This is the second time I’ve encountered a 502 error while attempting to connect to my mail account.Â This is not a very encouraging sign, as I’ve used the service for only about four months.Â Google has hundreds (maybe thousands) of servers assigned to GMail.Â What actually happens in these cases?Â Is a commodity server box failing while it is still in rotation? I’d like to see a better explanation than a mildly fancified 502 page.
I’m really beginning to wonder about Leopard.Â In all the time I had Tiger – on both a G4 Powerbook as well as on this Macbook Pro – not a single kernel panic, ever. Just had my first one this morning on Leopard.Â It looks like the Airport driver crashed hard.Â Something else that is interesting -Â Leopard apparently still uses the Darwin kernel.Â I didn’t know that: Tags: apple,
If you are using a Mac running a recent version of OSX, the answer is No.Â In fact this is super easy and is available from inside Microsoft Word.Â Â If you run Windows, this feature isn’t available without an additional plugin from a third-party.
I IM’ed a friend yesterday to let him know I no longer used facebook.Â He asked why, and I told him I no longer trusted facebook.Â The truth is – I never really trusted them; it simply took a while for that to sink in and for me to take action.Â I wiped as much as I could from my account & deactivated it – not surprisingly, you cannot delete your account.Â Trust is the single most important factor of any of my online activities.Â Simple utility isn’t the differentiation any more, as there are many choices today for even arcane services.
This is pretty interesting.Â As the blogosphere started to get into this story, I (and many others of course) already knew the plot, the main characters, and the cliff-hanger ending to “today’s episode”. Kara Swisher: http://kara.allthingsd.com/20080103/free-the-scoble-5000/ Techcrunch: http://www.techcrunch.com/2008/01/03/plaxo-flubs-it/ How? Twitter.Â You mean [this] Twitter?Â Um, yes, that one.Â Twitter is about instant whatever. Tags: twitter, scoble, facebook : http://commavee.com/2007/03/27/twitter-instant-demographics/
I replaced my Treo 650 with an iPhone last summer, and have been pleased with the results.Â Here’s what I’ve noticed in the past six months. Email It is not push, but when I pull it – it is fast & complete. Though I initially ran my own email server (for years), I’ve recently switched to Gmail IMAP & everything works & syncs perfectly. I have no complaints about email on the iPhone.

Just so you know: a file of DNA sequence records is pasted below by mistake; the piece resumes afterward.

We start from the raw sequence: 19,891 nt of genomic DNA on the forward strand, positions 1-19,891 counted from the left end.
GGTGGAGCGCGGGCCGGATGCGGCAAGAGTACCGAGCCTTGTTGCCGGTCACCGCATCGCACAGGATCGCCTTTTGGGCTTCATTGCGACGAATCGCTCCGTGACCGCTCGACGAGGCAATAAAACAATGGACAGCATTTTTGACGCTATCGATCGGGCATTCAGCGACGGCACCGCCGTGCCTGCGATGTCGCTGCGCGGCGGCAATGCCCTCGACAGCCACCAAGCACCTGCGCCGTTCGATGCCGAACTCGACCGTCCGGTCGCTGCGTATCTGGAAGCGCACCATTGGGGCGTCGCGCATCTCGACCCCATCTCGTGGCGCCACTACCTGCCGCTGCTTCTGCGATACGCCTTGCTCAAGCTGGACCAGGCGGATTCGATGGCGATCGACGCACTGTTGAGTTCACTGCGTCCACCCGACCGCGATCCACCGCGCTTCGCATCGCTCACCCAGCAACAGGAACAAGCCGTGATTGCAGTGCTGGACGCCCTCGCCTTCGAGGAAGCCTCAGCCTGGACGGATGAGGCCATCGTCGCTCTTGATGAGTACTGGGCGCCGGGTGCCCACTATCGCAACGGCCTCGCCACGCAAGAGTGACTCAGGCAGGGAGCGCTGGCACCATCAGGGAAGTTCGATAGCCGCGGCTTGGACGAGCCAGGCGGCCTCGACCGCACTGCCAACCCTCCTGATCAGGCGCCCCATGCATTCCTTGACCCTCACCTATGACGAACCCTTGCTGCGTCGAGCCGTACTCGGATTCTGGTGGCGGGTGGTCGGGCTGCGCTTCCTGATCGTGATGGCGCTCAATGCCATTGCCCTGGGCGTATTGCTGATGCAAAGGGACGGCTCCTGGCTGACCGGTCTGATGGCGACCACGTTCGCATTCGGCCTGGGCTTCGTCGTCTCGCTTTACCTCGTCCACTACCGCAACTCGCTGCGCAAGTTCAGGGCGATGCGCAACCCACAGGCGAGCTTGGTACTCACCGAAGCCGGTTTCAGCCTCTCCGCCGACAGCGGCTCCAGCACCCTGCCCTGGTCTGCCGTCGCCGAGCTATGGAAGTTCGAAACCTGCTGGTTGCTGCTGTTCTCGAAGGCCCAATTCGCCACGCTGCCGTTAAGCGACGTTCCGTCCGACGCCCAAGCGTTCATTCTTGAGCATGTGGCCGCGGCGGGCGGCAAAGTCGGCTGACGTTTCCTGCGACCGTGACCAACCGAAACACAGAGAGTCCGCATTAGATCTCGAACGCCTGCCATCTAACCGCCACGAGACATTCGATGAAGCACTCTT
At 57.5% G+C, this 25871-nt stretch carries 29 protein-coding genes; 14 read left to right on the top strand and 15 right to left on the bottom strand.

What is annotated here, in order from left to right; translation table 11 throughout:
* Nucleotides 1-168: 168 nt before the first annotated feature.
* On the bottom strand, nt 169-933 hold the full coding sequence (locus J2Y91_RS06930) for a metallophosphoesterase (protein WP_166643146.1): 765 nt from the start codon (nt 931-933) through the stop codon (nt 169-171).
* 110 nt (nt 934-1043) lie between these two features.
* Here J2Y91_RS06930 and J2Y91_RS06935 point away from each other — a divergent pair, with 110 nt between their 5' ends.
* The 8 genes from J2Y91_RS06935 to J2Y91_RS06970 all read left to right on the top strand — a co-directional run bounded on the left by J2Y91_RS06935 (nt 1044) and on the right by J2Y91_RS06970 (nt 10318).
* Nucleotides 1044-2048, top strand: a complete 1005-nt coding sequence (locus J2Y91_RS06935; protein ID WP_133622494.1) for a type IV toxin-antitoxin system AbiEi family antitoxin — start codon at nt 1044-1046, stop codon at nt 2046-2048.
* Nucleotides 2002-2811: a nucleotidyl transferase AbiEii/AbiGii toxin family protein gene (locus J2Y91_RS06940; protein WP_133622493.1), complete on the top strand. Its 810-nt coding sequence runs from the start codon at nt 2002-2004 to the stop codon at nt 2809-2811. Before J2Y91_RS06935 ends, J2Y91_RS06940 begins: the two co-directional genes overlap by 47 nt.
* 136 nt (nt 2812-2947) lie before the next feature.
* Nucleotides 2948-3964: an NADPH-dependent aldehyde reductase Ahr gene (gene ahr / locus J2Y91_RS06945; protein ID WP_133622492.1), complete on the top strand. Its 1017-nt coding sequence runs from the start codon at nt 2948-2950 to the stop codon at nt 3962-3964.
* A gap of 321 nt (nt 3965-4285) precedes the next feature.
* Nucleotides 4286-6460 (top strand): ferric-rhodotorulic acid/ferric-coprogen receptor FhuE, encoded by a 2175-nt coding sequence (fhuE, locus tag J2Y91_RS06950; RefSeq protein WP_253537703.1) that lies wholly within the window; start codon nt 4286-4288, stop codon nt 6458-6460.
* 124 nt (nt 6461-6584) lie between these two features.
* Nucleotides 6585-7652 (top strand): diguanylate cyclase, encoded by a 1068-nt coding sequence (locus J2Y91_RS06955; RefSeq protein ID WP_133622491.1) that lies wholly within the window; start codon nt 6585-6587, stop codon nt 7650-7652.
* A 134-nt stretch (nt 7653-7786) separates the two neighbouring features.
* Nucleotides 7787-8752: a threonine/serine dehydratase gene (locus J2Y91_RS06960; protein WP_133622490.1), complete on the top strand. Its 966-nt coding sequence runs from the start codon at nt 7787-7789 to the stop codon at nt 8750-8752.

Since Gmail began supporting IMAP, setting up Gmail to work with both Apple Mail & the iPhone is a common need for those of us with both iPhones and new Macbooks. I began using Gmail about two weeks and had noticed the inconsistencies mentioned in the below article, and was both pleased to see that the solution was so simple as well as slightly embarrassed that I hadn’t yet resolved the issue myself.
This is simply a fantastic quote (and in my mind incredibly on-target): “This mantra of â€˜opennessâ€™ is everywhere nowadays. Facebook gets $15 billion valuation after it â€˜opens upâ€™ its platform to outside developers. Never mind the fact that Facebook is a one-way data roach motel where usersâ€™ metadata remains behind the companyâ€™s walled garden.” Ouch. http://counternotions.com/2007/10/25/motorola-on-iphone/ Tags: facebook, iphone
Based on what comes through my inbox, I am seeing a firm trend away from malicious, designed-to-destroy-your-hard-drive-virus-laden messages. The payload of spam today is focused on money, through use of one of these two techniques: Getting the recipient to take action that results in confirming an address (a click-back indicates the address is valid, a human read it, and clicked on the payload – this is a golden address and is worth more to the list sellers), or, Getting the recipient to actually make a purchase.
I found myself explaining Yum recently, and thought that it would make a good posting. What is Yum and why do I want to use it instead of RPM? The short answer is you use it with RPM. Yum is Yellow Dog Updater – Modified. It can best be described as everything you wish RPM was, but never got around to becoming. See [here] for more about Yum. Yum’s key strength is that when you attempt to install a package with it, it will determine the dependency chain, fetch all the dependencies, and build & install them in the right order prior to installing the package you originally attempted to install.